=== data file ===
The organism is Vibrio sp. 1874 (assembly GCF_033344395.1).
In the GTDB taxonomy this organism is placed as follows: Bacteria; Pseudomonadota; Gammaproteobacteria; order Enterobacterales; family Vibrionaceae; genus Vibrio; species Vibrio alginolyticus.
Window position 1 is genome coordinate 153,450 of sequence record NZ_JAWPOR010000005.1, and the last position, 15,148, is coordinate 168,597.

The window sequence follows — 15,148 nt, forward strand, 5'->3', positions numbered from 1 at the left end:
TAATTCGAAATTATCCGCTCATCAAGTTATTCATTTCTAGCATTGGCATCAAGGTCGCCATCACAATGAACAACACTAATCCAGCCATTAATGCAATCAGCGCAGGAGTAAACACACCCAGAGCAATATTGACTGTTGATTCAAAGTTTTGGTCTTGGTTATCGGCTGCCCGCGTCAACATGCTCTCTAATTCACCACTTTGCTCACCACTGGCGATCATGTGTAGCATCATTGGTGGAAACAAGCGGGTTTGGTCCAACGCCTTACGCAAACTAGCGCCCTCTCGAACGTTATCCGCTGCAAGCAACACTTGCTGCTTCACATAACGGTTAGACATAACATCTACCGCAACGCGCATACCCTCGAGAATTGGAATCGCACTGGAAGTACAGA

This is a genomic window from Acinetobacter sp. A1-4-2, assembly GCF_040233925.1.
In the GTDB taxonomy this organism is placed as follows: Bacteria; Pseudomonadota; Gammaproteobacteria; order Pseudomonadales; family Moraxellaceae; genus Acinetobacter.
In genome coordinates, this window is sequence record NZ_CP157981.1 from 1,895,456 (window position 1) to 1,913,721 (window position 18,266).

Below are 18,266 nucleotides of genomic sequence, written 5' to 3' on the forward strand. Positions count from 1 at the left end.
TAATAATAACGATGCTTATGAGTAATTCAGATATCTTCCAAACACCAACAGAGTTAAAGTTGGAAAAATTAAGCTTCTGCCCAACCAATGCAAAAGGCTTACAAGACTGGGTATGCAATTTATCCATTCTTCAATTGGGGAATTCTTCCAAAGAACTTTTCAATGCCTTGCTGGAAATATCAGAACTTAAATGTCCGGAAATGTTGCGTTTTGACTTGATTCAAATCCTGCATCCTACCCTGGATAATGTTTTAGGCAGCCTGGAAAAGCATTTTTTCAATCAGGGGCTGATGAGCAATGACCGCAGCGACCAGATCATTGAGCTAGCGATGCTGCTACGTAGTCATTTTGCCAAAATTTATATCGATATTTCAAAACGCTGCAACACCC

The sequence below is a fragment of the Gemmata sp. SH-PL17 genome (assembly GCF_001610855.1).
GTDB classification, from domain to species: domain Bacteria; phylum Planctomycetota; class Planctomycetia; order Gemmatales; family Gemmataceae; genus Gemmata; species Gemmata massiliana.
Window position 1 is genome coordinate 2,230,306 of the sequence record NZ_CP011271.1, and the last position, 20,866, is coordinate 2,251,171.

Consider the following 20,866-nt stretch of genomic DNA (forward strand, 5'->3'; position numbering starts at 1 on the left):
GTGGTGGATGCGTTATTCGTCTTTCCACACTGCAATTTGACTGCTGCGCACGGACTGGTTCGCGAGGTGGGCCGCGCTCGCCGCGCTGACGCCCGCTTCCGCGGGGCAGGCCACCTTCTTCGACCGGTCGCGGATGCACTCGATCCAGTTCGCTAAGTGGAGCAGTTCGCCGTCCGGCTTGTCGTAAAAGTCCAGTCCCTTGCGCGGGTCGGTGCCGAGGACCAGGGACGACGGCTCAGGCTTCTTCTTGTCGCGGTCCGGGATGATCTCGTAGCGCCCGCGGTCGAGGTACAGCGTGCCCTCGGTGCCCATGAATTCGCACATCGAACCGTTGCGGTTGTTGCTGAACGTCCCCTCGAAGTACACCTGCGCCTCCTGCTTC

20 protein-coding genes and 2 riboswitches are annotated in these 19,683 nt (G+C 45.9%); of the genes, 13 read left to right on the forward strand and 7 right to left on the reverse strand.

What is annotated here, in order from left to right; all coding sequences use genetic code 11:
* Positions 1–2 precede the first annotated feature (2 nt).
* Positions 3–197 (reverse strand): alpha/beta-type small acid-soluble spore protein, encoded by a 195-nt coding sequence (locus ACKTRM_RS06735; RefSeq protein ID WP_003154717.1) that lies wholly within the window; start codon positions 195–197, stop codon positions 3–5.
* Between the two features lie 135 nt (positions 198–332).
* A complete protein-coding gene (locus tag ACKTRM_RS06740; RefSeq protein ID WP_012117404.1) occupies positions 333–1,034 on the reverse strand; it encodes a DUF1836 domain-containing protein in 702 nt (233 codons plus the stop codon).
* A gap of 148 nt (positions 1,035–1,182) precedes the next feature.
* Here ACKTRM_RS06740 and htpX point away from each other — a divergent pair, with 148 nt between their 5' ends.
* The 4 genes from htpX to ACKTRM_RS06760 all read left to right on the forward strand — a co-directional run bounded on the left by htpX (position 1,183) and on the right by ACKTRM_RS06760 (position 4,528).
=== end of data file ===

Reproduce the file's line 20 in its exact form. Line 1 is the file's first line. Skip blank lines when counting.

* Between the two features lie 135 nt (positions 198–332).